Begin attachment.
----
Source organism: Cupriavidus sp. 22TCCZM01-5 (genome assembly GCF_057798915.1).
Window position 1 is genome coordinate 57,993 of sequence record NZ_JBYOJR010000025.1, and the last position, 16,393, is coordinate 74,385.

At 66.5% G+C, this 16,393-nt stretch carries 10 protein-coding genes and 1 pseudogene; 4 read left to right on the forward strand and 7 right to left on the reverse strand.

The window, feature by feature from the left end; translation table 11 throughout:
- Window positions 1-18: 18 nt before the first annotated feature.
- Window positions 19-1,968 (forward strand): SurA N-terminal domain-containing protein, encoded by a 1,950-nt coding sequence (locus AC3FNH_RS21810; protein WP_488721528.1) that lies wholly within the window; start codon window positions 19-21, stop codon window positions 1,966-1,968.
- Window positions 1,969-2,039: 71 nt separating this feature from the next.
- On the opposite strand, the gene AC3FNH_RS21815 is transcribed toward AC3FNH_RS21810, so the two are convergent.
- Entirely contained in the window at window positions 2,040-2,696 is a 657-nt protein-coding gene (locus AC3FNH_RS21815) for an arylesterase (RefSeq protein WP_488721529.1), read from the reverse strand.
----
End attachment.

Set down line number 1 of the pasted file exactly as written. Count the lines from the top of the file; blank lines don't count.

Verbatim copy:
Source organism: Cupriavidus sp. 22TCCZM01-5 (genome assembly GCF_057798915.1).